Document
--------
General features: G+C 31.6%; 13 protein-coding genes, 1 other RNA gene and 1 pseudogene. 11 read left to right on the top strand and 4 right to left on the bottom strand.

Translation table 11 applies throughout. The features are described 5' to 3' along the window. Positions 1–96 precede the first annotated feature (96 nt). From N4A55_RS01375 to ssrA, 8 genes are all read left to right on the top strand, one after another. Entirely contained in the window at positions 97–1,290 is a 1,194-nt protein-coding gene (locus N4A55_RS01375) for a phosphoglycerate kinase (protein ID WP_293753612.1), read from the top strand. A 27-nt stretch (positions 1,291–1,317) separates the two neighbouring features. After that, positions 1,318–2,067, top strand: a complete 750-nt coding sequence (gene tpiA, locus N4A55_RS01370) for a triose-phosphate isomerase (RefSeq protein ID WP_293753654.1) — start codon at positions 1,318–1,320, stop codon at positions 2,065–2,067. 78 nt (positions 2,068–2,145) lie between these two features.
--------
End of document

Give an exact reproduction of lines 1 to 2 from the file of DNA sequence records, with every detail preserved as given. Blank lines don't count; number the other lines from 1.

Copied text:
General features: G+C 31.6%; 13 protein-coding genes, 1 other RNA gene and 1 pseudogene. 11 read left to right on the top strand and 4 right to left on the bottom strand.

Translation table 11 applies throughout. The features are described 5' to 3' along the window. Positions 1–96 precede the first annotated feature (96 nt). From N4A55_RS01375 to ssrA, 8 genes are all read left to right on the top strand, one after another. Entirely contained in the window at positions 97–1,290 is a 1,194-nt protein-coding gene (locus N4A55_RS01375) for a phosphoglycerate kinase (protein ID WP_293753612.1), read from the top strand. A 27-nt stretch (positions 1,291–1,317) separates the two neighbouring features. After that, positions 1,318–2,067, top strand: a complete 750-nt coding sequence (gene tpiA, locus N4A55_RS01370) for a triose-phosphate isomerase (RefSeq protein ID WP_293753654.1) — start codon at positions 1,318–1,320, stop codon at positions 2,065–2,067. 78 nt (positions 2,068–2,145) lie between these two features.